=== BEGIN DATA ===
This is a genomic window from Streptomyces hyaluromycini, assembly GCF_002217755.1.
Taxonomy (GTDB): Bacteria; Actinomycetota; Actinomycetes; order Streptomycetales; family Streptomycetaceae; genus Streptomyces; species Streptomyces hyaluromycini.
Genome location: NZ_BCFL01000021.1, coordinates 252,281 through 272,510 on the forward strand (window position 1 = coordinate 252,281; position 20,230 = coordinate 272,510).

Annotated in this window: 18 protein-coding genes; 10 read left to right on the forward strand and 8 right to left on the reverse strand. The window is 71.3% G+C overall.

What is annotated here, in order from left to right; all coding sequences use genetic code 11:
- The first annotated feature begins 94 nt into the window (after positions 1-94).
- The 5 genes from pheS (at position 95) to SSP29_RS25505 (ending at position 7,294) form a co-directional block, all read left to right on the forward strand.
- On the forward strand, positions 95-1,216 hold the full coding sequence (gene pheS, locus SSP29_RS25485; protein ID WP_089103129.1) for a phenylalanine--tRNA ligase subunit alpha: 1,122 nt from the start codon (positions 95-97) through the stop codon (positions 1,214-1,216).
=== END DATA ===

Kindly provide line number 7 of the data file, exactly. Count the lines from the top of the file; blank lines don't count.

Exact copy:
- The 5 genes from pheS (at position 95) to SSP29_RS25505 (ending at position 7,294) form a co-directional block, all read left to right on the forward strand.